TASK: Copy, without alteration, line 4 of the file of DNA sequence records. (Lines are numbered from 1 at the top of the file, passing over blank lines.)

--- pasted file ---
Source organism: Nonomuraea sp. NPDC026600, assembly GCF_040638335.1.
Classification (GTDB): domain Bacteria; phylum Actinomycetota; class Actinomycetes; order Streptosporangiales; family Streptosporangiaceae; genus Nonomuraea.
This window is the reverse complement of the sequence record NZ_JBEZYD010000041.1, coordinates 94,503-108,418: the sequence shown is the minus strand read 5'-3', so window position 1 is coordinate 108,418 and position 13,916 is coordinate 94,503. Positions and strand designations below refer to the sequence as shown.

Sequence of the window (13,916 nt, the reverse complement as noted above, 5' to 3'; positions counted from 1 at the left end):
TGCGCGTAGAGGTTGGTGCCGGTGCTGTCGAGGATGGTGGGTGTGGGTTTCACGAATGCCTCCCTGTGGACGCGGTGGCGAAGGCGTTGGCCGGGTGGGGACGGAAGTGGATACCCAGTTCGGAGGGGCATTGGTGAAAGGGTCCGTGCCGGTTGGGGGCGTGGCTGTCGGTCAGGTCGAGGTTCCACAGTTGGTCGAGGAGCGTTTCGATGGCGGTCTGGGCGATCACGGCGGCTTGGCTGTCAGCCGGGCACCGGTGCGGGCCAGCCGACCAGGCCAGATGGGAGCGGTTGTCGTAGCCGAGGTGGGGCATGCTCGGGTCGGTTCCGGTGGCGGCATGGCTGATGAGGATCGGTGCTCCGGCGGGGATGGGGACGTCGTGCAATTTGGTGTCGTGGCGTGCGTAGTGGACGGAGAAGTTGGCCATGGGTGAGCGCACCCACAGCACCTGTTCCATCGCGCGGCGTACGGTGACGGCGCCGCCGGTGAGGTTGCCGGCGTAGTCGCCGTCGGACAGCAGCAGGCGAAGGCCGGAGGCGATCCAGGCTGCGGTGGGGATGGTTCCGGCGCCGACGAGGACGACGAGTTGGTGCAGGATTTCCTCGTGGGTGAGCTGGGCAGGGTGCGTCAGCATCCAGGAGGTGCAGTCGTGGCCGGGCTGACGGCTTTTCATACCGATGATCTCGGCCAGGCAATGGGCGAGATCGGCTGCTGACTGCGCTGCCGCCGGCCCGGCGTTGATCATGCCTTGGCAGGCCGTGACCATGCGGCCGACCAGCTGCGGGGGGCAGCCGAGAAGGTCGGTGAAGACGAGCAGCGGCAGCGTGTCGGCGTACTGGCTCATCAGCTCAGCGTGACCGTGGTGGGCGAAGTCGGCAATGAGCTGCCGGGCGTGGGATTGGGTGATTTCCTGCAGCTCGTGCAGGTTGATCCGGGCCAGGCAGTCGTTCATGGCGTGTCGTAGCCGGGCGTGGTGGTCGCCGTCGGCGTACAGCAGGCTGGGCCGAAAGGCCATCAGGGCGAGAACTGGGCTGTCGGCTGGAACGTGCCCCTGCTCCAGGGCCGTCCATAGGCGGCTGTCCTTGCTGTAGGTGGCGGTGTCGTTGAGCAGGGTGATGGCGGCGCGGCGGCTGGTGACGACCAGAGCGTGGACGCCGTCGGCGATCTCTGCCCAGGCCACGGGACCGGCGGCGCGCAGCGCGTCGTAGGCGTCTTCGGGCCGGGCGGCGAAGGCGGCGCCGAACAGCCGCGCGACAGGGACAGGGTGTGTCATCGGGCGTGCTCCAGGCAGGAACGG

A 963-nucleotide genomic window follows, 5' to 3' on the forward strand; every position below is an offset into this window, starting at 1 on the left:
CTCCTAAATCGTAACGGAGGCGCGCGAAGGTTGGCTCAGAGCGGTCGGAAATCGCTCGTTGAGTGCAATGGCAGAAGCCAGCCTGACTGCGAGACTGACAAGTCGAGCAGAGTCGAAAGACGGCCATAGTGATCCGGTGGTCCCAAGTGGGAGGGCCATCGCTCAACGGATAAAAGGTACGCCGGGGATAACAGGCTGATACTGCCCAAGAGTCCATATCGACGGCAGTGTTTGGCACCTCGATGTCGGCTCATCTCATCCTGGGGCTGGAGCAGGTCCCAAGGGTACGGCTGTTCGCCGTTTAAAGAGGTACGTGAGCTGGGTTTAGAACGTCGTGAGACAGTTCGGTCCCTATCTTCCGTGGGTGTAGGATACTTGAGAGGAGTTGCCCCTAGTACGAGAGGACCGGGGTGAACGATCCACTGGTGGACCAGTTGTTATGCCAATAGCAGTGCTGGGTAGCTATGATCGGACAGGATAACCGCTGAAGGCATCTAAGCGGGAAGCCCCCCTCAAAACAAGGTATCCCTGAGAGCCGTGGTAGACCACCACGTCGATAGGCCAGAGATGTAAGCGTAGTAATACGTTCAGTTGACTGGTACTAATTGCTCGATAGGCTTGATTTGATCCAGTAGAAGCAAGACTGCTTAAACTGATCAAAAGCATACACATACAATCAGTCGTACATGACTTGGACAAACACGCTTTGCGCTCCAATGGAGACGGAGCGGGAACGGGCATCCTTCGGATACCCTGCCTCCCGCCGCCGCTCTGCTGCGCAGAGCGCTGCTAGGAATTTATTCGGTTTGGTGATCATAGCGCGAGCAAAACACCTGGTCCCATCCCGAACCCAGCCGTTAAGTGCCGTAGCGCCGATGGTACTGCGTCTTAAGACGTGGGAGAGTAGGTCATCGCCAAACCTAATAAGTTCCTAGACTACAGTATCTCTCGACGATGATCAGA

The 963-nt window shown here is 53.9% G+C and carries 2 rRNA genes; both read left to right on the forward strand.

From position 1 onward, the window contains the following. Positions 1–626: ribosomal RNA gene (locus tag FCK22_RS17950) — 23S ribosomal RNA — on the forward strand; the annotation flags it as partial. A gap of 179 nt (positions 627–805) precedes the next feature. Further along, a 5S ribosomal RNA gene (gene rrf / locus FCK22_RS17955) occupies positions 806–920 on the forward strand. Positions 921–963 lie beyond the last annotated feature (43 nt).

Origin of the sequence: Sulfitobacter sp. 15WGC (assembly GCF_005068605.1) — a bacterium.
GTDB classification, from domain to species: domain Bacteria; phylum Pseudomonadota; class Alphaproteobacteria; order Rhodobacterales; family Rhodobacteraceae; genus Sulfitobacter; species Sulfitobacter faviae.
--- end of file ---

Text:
Sequence of the window (13,916 nt, the reverse complement as noted above, 5' to 3'; positions counted from 1 at the left end):